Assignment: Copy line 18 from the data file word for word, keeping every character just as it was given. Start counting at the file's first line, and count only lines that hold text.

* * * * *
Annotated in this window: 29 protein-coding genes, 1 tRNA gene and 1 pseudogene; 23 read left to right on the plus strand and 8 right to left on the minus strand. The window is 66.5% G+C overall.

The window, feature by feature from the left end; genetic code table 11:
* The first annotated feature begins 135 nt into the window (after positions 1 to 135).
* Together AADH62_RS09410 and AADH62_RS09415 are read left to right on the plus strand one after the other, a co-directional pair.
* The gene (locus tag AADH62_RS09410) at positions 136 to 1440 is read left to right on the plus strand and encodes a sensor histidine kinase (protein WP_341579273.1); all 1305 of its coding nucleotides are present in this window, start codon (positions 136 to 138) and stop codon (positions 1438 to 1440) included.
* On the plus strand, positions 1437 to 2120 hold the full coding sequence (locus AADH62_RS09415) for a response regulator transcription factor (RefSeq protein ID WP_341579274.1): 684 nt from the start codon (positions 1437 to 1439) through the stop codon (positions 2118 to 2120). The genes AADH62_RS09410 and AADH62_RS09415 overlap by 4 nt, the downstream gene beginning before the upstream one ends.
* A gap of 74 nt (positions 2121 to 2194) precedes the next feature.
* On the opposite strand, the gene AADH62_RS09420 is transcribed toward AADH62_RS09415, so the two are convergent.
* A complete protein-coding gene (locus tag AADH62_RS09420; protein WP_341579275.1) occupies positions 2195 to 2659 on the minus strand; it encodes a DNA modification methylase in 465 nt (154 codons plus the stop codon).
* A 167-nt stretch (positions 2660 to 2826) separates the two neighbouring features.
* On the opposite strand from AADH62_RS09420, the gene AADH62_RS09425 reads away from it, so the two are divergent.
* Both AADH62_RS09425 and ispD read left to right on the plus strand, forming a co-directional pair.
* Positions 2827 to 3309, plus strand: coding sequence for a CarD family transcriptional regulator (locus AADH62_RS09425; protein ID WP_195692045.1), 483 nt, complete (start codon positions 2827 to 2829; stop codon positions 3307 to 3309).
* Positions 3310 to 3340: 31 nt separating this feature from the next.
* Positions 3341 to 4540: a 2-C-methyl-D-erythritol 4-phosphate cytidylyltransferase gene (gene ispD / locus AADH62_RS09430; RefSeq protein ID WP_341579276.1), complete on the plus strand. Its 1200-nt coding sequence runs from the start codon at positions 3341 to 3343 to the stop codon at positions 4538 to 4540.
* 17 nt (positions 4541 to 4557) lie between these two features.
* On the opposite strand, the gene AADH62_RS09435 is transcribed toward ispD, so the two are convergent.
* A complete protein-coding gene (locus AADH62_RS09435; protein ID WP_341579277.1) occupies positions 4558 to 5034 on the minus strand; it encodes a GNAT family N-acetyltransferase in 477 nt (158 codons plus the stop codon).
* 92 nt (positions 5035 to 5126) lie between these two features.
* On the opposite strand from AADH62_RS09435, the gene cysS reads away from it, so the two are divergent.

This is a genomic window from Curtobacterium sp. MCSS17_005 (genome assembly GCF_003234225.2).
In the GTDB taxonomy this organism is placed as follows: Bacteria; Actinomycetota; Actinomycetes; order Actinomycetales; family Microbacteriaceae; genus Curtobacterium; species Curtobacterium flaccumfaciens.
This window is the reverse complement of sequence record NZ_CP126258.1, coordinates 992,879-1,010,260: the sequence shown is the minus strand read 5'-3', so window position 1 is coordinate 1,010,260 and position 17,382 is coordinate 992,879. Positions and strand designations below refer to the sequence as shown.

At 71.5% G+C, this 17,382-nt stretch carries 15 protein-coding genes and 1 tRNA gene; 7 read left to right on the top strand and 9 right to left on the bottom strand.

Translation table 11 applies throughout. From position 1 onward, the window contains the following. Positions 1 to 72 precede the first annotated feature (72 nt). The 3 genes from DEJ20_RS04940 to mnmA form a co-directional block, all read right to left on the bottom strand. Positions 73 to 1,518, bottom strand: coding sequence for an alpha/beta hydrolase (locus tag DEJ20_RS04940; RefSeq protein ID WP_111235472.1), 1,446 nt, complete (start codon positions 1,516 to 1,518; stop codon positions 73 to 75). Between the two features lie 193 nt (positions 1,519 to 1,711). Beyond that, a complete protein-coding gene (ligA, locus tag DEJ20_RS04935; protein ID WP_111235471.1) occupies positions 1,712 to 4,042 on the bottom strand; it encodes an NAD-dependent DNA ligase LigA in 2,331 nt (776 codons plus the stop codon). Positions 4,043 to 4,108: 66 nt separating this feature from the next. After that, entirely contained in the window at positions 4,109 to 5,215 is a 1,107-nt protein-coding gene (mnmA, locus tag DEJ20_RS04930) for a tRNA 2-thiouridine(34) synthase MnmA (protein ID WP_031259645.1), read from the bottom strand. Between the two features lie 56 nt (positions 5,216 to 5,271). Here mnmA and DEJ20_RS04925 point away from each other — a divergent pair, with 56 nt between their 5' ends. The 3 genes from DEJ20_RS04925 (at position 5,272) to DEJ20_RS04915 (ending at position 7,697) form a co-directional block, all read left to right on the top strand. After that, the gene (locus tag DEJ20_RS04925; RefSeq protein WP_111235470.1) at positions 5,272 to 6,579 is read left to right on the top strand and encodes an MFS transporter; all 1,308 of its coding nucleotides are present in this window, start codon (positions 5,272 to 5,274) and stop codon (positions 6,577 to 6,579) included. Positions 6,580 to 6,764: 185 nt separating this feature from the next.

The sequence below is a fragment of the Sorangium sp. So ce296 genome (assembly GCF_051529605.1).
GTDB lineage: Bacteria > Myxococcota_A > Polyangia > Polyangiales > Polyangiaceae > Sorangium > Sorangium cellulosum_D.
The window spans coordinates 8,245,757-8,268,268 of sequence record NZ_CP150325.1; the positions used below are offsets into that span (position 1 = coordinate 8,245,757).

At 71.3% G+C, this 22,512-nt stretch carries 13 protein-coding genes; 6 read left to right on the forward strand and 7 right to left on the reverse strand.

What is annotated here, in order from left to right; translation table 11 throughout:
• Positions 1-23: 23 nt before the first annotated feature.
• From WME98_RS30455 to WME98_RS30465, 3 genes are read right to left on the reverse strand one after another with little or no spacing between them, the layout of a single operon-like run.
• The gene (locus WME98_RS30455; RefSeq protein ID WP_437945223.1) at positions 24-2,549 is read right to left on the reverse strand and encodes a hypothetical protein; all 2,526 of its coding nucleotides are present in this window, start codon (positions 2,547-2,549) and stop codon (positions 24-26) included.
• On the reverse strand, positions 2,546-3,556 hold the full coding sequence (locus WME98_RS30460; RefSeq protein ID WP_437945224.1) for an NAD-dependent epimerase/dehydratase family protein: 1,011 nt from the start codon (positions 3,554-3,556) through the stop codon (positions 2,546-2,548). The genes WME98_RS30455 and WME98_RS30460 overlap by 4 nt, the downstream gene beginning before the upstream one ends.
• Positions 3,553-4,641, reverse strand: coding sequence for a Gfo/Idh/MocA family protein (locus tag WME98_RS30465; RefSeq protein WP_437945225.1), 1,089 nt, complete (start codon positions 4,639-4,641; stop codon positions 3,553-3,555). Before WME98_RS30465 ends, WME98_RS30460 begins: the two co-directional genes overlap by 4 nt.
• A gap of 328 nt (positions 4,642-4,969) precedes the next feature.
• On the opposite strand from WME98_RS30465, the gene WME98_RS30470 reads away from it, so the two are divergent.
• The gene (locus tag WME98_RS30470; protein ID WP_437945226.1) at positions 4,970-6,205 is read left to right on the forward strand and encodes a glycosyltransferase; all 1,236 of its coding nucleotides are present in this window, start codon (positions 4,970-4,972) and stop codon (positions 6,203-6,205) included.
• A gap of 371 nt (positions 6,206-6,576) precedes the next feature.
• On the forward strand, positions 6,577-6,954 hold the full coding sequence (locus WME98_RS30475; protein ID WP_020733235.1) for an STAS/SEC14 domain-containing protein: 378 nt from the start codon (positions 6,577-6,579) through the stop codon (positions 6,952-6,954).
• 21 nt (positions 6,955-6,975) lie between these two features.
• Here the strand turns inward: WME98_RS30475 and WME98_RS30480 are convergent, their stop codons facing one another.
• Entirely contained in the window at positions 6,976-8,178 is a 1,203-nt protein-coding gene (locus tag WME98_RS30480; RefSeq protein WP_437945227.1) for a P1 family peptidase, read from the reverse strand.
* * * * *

* A complete protein-coding gene (locus AADH62_RS09435; protein ID WP_341579277.1) occupies positions 4558 to 5034 on the minus strand; it encodes a GNAT family N-acetyltransferase in 477 nt (158 codons plus the stop codon).